Science is built up with facts, as a house is with stones. But a collection of facts is no more a science than a heap of stones is a house.

A scientist worthy of his name, about all a mathematician, experiences in his work the same impression as an artist; his pleasure is as great and of the same nature.

The mathematical facts worthy of being studied are those which, by their analogy with other facts, are capable of leading us to the knowledge of a physical law. They reveal the kinship between other facts, long known, but wrongly believed to be strangers to one another.

Mathematicians do not study objects, but relations between objects. Thus, they are free to replace some objects by others so long as the relations remain unchanged. Content to them is irrelevant: they are interested in form only.

Thought is only a flash between two long nights, but this flash is everything.

The mind uses its faculty for creativity only when experience forces it to do so.

Mathematical discoveries, small or great are never born of spontaneous generation They always presuppose a soil seeded with preliminary knowledge and well prepared by labour, both conscious and subconscious.

Absolute space, that is to say, the mark to which it would be necessary to refer the earth to know whether it really moves, has no objective existence.... The two propositions: "The earth turns round" and "it is more convenient to suppose the earth turns round" have the same meaning; there is nothing more in the one than in the other.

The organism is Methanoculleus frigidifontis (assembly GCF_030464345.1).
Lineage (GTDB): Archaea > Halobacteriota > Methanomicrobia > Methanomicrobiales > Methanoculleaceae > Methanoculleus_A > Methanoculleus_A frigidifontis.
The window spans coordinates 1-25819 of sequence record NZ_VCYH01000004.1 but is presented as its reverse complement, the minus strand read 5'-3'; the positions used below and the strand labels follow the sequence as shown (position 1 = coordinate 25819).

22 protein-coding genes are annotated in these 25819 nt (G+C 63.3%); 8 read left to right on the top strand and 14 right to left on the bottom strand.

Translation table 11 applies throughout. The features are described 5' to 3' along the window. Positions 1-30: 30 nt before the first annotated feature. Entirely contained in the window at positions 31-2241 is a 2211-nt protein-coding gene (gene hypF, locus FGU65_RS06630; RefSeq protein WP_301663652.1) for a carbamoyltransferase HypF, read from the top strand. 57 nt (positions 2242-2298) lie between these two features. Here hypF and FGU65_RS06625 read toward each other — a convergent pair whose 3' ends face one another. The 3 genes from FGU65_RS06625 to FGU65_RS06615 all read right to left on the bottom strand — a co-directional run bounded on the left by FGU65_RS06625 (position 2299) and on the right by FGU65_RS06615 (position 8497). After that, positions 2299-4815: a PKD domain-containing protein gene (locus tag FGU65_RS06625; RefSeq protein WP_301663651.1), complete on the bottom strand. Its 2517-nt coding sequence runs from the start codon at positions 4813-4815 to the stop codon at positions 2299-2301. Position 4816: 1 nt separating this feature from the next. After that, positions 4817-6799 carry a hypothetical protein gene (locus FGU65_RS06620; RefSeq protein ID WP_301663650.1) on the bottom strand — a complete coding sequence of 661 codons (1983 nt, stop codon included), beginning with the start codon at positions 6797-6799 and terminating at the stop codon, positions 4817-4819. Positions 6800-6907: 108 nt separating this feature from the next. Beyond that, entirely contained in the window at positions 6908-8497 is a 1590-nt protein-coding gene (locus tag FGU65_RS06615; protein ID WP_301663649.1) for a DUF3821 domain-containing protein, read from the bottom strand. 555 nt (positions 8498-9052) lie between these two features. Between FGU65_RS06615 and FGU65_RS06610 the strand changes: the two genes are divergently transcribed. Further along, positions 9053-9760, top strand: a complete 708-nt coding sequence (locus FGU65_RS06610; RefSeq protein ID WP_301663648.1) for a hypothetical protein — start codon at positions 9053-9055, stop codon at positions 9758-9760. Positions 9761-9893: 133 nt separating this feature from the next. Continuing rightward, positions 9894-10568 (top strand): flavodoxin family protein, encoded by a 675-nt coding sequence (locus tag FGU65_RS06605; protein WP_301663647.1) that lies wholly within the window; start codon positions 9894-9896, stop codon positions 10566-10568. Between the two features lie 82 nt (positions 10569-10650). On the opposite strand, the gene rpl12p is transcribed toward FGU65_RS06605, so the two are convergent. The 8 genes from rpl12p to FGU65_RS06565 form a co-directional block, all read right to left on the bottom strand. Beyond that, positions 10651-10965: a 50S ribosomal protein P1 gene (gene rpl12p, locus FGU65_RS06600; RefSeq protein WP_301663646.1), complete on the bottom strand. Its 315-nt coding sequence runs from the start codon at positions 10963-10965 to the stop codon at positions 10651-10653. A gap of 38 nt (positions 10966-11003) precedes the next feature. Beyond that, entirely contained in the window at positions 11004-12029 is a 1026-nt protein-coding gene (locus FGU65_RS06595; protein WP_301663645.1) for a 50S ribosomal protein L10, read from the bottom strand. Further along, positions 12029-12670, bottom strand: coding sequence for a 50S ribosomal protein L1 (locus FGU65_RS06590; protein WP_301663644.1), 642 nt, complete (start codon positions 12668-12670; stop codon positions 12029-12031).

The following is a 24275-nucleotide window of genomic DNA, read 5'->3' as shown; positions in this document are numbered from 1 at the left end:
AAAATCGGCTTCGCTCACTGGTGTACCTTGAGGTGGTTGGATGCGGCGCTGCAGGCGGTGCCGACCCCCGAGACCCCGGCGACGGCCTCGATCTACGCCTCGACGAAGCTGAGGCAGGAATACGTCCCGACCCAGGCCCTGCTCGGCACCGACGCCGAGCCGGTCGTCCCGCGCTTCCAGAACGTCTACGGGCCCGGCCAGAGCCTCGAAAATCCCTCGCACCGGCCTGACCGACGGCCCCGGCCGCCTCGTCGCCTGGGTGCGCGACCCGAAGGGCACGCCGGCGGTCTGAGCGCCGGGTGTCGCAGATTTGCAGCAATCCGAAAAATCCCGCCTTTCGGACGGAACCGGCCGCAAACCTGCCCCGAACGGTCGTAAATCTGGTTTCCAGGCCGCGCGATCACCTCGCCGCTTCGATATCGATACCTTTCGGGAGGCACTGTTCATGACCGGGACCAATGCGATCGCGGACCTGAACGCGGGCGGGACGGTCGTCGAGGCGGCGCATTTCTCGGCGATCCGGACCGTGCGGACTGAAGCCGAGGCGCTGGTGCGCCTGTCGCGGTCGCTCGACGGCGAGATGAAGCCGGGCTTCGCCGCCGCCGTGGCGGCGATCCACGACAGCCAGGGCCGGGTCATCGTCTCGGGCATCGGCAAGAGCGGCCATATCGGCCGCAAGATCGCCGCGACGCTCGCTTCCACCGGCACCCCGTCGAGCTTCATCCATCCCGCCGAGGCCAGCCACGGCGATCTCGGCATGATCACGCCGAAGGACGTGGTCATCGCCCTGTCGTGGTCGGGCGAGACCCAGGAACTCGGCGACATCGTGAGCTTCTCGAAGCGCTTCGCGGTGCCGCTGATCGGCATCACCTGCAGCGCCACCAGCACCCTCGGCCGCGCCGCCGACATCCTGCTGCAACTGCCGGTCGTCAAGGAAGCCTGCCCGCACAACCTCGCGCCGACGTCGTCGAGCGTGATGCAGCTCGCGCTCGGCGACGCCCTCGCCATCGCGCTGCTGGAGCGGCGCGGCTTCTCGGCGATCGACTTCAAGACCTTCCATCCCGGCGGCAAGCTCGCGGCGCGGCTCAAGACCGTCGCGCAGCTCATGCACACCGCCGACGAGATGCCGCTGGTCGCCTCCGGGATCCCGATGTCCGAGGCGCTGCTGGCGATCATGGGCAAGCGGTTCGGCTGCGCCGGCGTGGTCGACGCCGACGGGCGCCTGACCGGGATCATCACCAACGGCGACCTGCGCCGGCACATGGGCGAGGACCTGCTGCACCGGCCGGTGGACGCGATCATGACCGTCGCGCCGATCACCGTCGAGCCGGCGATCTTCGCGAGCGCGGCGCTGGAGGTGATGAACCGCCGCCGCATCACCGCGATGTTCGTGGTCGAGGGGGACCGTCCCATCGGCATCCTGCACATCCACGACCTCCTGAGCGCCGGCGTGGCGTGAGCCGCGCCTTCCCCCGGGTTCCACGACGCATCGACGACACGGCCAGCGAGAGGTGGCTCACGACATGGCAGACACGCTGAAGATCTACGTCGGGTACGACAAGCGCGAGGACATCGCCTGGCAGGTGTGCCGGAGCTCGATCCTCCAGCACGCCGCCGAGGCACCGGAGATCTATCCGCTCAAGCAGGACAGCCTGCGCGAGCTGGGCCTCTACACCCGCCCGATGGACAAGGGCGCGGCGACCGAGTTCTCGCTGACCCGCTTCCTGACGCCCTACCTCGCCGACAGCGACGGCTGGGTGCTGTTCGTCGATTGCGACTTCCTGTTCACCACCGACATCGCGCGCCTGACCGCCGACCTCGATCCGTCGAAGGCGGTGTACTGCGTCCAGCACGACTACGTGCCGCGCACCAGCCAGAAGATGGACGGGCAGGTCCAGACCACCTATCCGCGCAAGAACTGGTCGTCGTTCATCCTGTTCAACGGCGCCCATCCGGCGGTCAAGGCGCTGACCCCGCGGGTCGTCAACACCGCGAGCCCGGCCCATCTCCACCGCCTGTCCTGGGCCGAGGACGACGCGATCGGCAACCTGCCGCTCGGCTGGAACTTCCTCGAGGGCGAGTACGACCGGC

...by natural selection our mind has adapted itself to the conditions of the external world. It has adopted the geometry most advantageous to the species or, in other words, the most convenient. Geometry is not true, it is advantageous.

One would have to have completely forgotten the history of science so as to not remember that the desire to know nature has had the most constant and the happiest influence on the development of mathematics.

Les faits ne parlent pas

Facts do not speak.

If one looks at the different problems of the integral calculus which arise naturally when one wishes to go deep into the different parts of physics, it is impossible not to be struck by the analogies existing. Whether it be electrostatics or electrodynamics, the propogation of heat, optics, elasticity, or hydrodynamics, we are led always to differential equations of the same family.